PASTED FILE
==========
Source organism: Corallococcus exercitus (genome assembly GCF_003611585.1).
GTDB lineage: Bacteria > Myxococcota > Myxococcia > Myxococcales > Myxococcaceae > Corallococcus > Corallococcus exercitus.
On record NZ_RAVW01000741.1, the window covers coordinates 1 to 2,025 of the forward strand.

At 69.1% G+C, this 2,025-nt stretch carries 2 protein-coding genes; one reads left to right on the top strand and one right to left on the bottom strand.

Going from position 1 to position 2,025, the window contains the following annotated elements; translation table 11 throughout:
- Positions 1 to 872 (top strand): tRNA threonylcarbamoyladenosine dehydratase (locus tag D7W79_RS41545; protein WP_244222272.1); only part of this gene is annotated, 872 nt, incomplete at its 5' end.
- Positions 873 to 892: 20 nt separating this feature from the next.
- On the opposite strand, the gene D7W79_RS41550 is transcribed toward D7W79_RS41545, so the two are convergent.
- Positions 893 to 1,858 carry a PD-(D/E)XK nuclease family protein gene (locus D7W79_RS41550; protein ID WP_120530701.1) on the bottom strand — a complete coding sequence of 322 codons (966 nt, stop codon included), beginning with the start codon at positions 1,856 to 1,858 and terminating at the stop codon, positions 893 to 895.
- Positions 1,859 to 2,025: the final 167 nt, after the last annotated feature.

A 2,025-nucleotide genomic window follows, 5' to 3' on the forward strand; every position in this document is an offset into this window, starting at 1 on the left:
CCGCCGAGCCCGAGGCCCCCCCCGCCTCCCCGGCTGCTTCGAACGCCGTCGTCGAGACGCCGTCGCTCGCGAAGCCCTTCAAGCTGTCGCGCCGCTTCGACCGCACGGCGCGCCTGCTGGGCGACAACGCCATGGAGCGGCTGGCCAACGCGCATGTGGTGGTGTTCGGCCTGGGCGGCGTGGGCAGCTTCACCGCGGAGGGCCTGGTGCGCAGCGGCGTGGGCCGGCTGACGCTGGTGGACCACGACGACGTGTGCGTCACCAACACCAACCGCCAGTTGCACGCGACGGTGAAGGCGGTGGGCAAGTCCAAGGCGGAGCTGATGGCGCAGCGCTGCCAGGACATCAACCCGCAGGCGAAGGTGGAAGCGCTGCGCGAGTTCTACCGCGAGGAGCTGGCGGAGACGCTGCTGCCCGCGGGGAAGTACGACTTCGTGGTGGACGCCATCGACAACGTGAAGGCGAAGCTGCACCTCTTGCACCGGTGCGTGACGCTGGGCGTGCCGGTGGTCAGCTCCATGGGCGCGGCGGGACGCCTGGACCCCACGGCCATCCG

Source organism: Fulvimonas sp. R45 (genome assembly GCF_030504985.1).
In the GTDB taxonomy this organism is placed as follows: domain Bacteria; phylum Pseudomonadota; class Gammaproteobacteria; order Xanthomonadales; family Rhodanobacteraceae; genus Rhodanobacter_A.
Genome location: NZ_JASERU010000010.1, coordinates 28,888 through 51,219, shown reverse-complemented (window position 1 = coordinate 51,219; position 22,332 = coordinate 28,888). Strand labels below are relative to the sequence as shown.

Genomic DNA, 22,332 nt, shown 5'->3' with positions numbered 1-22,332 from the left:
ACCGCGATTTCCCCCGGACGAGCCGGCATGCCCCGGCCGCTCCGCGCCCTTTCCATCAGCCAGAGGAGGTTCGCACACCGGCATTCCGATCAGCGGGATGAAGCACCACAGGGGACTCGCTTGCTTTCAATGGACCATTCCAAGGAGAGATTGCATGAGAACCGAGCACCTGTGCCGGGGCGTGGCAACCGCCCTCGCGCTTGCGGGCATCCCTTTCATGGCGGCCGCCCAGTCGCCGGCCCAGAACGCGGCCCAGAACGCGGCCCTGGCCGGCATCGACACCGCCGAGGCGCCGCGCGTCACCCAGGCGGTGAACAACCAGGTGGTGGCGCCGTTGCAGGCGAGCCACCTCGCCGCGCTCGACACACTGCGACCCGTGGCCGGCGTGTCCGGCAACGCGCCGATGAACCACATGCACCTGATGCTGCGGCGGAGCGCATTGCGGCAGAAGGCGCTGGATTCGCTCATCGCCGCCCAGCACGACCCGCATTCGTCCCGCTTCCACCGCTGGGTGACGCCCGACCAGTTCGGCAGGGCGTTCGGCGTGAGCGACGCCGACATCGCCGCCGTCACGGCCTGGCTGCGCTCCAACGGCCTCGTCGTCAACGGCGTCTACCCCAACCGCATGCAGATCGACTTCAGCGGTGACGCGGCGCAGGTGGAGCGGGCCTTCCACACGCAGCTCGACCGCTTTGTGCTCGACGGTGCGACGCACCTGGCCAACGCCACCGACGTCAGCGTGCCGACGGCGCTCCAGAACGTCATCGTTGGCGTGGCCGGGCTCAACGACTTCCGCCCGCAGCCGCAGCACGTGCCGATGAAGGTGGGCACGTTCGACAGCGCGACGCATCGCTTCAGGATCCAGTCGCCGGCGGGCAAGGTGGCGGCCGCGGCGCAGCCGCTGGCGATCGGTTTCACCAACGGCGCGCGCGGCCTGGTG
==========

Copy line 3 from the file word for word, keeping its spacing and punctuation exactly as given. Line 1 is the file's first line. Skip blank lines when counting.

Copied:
On record NZ_RAVW01000741.1, the window covers coordinates 1 to 2,025 of the forward strand.